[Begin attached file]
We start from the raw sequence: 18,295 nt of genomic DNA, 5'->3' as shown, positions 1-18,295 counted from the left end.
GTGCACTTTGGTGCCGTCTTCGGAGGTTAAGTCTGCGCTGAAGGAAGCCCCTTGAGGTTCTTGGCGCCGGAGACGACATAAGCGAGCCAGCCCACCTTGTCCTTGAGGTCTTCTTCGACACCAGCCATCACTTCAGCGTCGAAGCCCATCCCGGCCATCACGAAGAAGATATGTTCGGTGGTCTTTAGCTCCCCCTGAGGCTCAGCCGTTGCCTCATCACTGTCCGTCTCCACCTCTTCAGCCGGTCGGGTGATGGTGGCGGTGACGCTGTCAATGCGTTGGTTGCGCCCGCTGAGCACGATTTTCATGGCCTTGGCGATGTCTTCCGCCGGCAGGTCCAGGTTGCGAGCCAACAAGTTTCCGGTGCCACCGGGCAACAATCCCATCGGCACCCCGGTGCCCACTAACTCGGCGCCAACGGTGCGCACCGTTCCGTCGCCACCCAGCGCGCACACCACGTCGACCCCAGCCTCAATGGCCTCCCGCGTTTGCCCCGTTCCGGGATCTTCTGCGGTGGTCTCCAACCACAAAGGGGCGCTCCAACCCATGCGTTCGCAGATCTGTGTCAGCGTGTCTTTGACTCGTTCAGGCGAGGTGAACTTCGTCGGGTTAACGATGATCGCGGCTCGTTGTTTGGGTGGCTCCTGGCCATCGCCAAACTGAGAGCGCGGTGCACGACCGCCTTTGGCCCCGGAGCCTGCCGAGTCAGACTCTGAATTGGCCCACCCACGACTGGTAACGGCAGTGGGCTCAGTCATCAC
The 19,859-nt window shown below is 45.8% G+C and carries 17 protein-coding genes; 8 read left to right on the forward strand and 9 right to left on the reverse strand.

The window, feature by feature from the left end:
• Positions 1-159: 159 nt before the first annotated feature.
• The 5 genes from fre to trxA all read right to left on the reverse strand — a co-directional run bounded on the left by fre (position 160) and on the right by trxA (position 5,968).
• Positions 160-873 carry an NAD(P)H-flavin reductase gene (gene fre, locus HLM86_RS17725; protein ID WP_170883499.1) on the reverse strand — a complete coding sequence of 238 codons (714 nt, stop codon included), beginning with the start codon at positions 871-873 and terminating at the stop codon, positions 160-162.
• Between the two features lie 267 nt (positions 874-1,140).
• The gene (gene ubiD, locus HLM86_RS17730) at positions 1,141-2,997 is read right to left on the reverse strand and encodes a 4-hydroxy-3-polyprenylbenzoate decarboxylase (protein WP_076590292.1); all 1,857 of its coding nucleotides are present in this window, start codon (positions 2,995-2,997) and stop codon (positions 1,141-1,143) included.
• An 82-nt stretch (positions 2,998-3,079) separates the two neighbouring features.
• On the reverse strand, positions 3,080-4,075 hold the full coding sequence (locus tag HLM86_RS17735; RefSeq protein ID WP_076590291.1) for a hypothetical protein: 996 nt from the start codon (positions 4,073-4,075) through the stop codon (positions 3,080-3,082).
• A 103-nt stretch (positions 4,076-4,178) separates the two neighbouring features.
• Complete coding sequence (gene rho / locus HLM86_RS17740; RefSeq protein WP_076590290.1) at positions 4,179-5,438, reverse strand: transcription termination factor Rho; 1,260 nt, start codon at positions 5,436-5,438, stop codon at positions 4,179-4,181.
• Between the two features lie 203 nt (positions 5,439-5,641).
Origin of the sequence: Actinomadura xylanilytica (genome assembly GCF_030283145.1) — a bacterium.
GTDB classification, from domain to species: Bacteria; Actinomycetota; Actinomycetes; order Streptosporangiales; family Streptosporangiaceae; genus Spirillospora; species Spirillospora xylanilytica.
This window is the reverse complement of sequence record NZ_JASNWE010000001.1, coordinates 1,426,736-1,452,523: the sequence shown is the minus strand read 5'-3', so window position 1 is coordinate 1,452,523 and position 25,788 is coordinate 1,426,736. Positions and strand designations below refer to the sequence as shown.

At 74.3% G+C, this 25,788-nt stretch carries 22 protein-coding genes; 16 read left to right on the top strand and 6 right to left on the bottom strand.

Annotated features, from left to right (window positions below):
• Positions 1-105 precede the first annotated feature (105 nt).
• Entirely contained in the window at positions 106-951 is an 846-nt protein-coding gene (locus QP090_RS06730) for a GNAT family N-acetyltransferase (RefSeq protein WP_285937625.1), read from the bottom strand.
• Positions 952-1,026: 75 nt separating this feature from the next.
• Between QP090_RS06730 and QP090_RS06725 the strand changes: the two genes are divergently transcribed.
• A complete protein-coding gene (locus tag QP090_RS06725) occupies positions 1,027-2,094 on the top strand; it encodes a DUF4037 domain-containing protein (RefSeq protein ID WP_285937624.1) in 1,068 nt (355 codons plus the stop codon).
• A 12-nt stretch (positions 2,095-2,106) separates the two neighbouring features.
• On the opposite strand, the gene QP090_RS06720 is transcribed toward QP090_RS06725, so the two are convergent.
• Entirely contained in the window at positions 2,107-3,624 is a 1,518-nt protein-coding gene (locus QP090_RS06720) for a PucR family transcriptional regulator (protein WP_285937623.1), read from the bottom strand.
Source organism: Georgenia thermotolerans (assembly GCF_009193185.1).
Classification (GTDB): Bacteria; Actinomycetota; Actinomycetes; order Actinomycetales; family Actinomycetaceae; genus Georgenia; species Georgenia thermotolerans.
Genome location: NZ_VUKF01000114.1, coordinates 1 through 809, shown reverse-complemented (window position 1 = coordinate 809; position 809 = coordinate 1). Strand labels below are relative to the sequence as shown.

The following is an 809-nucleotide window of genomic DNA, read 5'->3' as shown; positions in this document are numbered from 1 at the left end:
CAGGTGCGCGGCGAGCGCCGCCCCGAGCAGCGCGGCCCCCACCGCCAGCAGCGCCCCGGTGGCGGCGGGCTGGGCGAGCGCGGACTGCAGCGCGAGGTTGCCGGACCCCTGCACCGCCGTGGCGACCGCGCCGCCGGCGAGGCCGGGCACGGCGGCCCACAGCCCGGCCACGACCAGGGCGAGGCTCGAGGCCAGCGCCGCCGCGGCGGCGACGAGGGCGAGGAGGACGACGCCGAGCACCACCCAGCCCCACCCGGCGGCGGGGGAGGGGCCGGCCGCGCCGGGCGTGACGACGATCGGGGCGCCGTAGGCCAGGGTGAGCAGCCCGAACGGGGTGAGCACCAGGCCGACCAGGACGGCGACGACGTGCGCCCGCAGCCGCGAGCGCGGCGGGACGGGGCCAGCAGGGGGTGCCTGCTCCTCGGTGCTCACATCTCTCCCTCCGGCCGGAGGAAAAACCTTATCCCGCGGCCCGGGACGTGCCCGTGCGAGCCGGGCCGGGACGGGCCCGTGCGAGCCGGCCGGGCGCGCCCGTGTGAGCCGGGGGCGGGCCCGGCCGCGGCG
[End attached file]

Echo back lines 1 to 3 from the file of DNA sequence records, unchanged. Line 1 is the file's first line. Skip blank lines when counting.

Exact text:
We start from the raw sequence: 18,295 nt of genomic DNA, 5'->3' as shown, positions 1-18,295 counted from the left end.
GTGCACTTTGGTGCCGTCTTCGGAGGTTAAGTCTGCGCTGAAGGAAGCCCCTTGAGGTTCTTGGCGCCGGAGACGACATAAGCGAGCCAGCCCACCTTGTCCTTGAGGTCTTCTTCGACACCAGCCATCACTTCAGCGTCGAAGCCCATCCCGGCCATCACGAAGAAGATATGTTCGGTGGTCTTTAGCTCCCCCTGAGGCTCAGCCGTTGCCTCATCACTGTCCGTCTCCACCTCTTCAGCCGGTCGGGTGATGGTGGCGGTGACGCTGTCAATGCGTTGGTTGCGCCCGCTGAGCACGATTTTCATGGCCTTGGCGATGTCTTCCGCCGGCAGGTCCAGGTTGCGAGCCAACAAGTTTCCGGTGCCACCGGGCAACAATCCCATCGGCACCCCGGTGCCCACTAACTCGGCGCCAACGGTGCGCACCGTTCCGTCGCCACCCAGCGCGCACACCACGTCGACCCCAGCCTCAATGGCCTCCCGCGTTTGCCCCGTTCCGGGATCTTCTGCGGTGGTCTCCAACCACAAAGGGGCGCTCCAACCCATGCGTTCGCAGATCTGTGTCAGCGTGTCTTTGACTCGTTCAGGCGAGGTGAACTTCGTCGGGTTAACGATGATCGCGGCTCGTTGTTTGGGTGGCTCCTGGCCATCGCCAAACTGAGAGCGCGGTGCACGACCGCCTTTGGCCCCGGAGCCTGCCGAGTCAGACTCTGAATTGGCCCACCCACGACTGGTAACGGCAGTGGGCTCAGTCATCAC
The 19,859-nt window shown below is 45.8% G+C and carries 17 protein-coding genes; 8 read left to right on the forward strand and 9 right to left on the reverse strand.